“Our goal is simply to deliver electricity to Nigerian businesses and homes. My challenge to Siemens, our partner investors in the Distribution Companies, the Transmission Company of Nigeria and the Electricity Regulator is to work hard to achieve 7,000 megawatts of reliable power supply by 2021 and 11,000 megawatts by 2023 – in phases 1 and 2 respectively.

“After these transmission and distribution system bottlenecks have been fixed, we will seek – in the third and final phase – to drive generation capacity and overall grid capacity to 25,000 megawatts.

“With our strong commitment to the development of Mambilla Hydroelectric and the various solar projects under development across the country, the long-term power generation capacity will ensure adequate energy mix and sustainability in the appropriate balance between urban and rural electrification.

“Our intention is to ensure that our cooperation is structured under a Government-to-Government framework. No middlemen will be involved so that we can achieve value for money for Nigerians. We also insist that all products be manufactured to high quality German and European standards and competitively priced.

“This project will not be the solution to ALL our problems in the power sector. However, I am confident that it has the potential to address a significant amount of the challenges we have faced for decades.”

The President was confident that there would be an improvement in investors confidence, more job opportunities and reduction of the cost of doing business when the power supply situation in the country improved.

The Global Chief Executive Officer of Siemens, Joe Kaeser, in his remark, said that a Letter of Agreement on the Nigerian Electrification Roadmap was submitted to President Buhari last year November.

He added that the road map will enable the country to deliver the country’s capacity of power in the first phase of 7,000, second phase up to 11,000 and third phase 25,000 megawatts.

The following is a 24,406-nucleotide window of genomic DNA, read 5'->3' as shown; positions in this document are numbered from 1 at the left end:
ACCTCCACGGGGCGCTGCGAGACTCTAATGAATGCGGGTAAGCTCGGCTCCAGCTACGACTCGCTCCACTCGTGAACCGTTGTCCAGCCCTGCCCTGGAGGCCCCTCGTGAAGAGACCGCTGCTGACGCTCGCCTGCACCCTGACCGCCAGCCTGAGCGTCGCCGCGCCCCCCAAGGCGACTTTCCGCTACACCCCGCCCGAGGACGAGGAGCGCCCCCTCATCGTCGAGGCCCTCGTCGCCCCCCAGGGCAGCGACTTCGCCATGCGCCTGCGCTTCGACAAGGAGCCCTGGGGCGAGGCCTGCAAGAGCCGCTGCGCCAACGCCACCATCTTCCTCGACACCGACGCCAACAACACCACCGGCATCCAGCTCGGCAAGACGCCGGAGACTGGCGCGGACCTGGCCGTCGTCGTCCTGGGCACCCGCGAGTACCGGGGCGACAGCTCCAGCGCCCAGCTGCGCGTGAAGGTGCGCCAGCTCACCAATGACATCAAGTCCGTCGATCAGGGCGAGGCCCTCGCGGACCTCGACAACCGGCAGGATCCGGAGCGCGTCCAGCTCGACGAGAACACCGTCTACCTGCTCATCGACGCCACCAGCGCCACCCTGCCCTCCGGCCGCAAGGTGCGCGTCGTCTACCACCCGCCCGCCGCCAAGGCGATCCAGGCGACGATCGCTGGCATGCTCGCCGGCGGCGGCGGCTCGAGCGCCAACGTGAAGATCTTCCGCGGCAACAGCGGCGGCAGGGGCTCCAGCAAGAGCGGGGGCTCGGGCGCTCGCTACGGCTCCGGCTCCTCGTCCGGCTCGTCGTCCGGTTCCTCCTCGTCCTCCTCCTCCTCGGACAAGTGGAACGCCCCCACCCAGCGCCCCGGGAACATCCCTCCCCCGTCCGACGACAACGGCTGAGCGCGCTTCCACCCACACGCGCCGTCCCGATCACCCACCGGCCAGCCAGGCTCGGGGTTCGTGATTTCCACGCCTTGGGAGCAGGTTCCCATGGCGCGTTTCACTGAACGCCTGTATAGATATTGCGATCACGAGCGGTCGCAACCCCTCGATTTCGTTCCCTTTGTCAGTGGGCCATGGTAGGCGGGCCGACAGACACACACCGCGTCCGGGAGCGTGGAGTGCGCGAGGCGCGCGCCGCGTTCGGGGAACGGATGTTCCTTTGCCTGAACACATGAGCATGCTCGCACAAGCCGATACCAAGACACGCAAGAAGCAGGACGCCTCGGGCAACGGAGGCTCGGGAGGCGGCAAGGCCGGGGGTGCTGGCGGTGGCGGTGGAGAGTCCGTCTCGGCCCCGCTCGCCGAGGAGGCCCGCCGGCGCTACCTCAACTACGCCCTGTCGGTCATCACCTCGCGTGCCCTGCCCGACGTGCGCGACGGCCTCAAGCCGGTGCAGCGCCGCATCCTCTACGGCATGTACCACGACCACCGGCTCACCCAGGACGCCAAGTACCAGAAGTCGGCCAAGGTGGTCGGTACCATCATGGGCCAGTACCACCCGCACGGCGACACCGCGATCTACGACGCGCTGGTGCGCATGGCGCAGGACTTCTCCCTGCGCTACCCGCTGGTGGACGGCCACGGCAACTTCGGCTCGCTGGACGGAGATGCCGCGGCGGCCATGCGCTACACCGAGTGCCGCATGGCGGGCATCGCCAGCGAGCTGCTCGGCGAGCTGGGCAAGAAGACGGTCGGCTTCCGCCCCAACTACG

According to him, “That will significantly enhance the country’s power supply and gets the country to the next industrial phase. We believe we will all very much benefit together, the people of Nigeria and of course Siemen as a company.

“I’m very honoured that we were able to sign this road map today in the presence of President and our partners. I will personally make sure that this will be the big success of Nigeria, Siemen and our partners in the country.”

On the cost of the project and how long it will last, Kaeser said: “We have really talked about solutions and how it can bring power to the people literally, from generation to transmission and effective distribution. Yes, we have been talking money at this time because this about a long term partnership and is a road map which we are going to work all the way till 2025.

“The first phase is supposed to be done by 2021, the second phase till end 2022 and the final phase by 2025.”

Also speaking, the Director-General of Bureau for Public Enterprises (BPE), Alex Okoh, said what has been done so far is the technical evaluation from both the transmission and distribution to know what the gaps are, to essentially understand what the gaps are in terms of the technical infrastructure to improve the transmission and distribution capacity.